Re-Examination of the Traditional Yoruba Cultural Traditions of Morality and Their Implication for Abundant Life

  • EO Gbadegesin

Abstract

This paper is a critical re-examination of the ways the ancient Yoruba conceive of morality and how that conception affects their inter-subjective relations and their notion of abundant life. The paper addresses the pertinent questions, such as what does it mean for the Yoruba people to have abundant life? What are those modes of behaviours that constitute for the Yoruba morality and how and where are those notions derived from? How Yoruba cultural society transmits those patterns of moral behaviours such as: generosity/hospitality, kindness, respect for life, truthfulness and, etc. to individuals as a system of inherited conceptions from generation to generation? How have those conceptions changed in modern times? What role can religion play in informing, coordinating, synthesizing and moderating individuals and the collectives to conform to the culturally perceived moral abundant life? The paper uses anthropological and descriptive phenomenological methods of enquiries to argue that in the modern day Yorùbá world, traditional Yoruba conception of moral virtues would still need to be revisited.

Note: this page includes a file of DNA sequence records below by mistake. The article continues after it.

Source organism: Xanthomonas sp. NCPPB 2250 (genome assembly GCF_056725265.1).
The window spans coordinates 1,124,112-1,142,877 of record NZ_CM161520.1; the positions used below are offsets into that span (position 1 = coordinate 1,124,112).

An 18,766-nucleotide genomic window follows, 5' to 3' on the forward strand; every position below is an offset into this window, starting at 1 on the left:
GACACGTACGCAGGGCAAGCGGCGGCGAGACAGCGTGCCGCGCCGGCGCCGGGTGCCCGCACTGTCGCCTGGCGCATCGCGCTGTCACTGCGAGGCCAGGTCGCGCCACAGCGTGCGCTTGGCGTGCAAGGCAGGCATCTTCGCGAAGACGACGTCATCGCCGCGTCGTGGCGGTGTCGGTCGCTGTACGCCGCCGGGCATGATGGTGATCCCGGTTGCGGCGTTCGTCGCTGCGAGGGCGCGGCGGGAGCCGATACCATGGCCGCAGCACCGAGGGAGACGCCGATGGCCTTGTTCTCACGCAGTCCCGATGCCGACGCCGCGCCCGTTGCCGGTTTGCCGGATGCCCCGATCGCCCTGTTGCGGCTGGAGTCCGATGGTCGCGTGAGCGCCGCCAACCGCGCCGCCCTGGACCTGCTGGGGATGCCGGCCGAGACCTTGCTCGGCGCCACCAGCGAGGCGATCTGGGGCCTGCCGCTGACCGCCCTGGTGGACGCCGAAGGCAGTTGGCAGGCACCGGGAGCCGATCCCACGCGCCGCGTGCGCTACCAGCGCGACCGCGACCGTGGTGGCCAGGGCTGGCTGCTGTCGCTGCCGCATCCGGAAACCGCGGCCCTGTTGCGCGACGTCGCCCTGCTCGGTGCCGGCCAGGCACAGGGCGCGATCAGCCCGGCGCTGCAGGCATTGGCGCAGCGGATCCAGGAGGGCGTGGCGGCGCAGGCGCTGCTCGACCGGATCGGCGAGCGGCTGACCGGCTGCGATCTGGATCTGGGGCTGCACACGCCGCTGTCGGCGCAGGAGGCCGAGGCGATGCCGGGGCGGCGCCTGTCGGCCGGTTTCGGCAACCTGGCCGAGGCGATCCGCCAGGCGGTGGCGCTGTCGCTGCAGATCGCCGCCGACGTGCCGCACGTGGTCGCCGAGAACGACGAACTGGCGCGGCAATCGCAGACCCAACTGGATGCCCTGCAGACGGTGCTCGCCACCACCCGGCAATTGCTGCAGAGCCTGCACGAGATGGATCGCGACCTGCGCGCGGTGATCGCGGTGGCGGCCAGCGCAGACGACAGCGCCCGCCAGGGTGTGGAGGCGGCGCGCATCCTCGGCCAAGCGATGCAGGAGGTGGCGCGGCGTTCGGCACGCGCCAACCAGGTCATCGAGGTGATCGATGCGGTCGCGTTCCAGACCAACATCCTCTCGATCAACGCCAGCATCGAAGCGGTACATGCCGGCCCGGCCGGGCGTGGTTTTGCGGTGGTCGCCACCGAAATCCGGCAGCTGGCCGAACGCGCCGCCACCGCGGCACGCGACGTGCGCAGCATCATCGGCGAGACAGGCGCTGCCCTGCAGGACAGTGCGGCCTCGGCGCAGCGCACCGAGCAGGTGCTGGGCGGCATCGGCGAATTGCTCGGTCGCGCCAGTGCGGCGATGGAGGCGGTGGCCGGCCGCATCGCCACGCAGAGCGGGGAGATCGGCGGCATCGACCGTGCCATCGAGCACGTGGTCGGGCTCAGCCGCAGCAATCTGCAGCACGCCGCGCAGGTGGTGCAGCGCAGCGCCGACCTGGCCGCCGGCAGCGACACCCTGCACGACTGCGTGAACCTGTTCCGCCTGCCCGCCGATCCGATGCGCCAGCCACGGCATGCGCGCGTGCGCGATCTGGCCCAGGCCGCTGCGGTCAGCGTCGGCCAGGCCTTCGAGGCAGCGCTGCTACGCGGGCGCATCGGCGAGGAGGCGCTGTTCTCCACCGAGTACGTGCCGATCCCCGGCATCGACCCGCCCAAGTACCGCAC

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eISSN: 0075-7640
print ISSN: 0075-7640